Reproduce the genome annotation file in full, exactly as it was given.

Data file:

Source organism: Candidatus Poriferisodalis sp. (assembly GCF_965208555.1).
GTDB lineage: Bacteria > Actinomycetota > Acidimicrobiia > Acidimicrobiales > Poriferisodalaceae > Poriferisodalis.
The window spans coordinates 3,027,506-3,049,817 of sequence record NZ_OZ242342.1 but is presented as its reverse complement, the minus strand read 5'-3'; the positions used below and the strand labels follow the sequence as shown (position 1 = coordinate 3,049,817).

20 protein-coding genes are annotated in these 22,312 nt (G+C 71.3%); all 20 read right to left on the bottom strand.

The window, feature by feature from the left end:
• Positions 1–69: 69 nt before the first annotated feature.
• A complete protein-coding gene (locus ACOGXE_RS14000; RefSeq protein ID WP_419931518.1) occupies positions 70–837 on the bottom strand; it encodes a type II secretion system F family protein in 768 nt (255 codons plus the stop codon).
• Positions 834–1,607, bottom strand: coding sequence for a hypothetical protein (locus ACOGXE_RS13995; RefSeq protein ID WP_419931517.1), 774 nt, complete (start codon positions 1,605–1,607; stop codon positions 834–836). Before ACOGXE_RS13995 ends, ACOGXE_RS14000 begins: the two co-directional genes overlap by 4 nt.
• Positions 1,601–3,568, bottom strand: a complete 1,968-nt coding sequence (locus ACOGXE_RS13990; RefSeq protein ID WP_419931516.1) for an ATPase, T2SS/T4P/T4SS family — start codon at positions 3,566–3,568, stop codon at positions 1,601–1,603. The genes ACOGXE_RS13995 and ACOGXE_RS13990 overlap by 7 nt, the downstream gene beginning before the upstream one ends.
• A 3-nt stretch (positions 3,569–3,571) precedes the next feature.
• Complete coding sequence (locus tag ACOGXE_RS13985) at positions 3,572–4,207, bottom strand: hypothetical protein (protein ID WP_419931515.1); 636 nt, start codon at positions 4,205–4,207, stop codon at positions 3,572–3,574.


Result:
Source organism: Candidatus Poriferisodalis sp. (assembly GCF_965208555.1).
GTDB lineage: Bacteria > Actinomycetota > Acidimicrobiia > Acidimicrobiales > Poriferisodalaceae > Poriferisodalis.
The window spans coordinates 3,027,506-3,049,817 of sequence record NZ_OZ242342.1 but is presented as its reverse complement, the minus strand read 5'-3'; the positions used below and the strand labels follow the sequence as shown (position 1 = coordinate 3,049,817).

20 protein-coding genes are annotated in these 22,312 nt (G+C 71.3%); all 20 read right to left on the bottom strand.

The window, feature by feature from the left end:
• Positions 1–69: 69 nt before the first annotated feature.
• A complete protein-coding gene (locus ACOGXE_RS14000; RefSeq protein ID WP_419931518.1) occupies positions 70–837 on the bottom strand; it encodes a type II secretion system F family protein in 768 nt (255 codons plus the stop codon).
• Positions 834–1,607, bottom strand: coding sequence for a hypothetical protein (locus ACOGXE_RS13995; RefSeq protein ID WP_419931517.1), 774 nt, complete (start codon positions 1,605–1,607; stop codon positions 834–836). Before ACOGXE_RS13995 ends, ACOGXE_RS14000 begins: the two co-directional genes overlap by 4 nt.
• Positions 1,601–3,568, bottom strand: a complete 1,968-nt coding sequence (locus ACOGXE_RS13990; RefSeq protein ID WP_419931516.1) for an ATPase, T2SS/T4P/T4SS family — start codon at positions 3,566–3,568, stop codon at positions 1,601–1,603. The genes ACOGXE_RS13995 and ACOGXE_RS13990 overlap by 7 nt, the downstream gene beginning before the upstream one ends.
• A 3-nt stretch (positions 3,569–3,571) precedes the next feature.
• Complete coding sequence (locus tag ACOGXE_RS13985) at positions 3,572–4,207, bottom strand: hypothetical protein (protein ID WP_419931515.1); 636 nt, start codon at positions 4,205–4,207, stop codon at positions 3,572–3,574.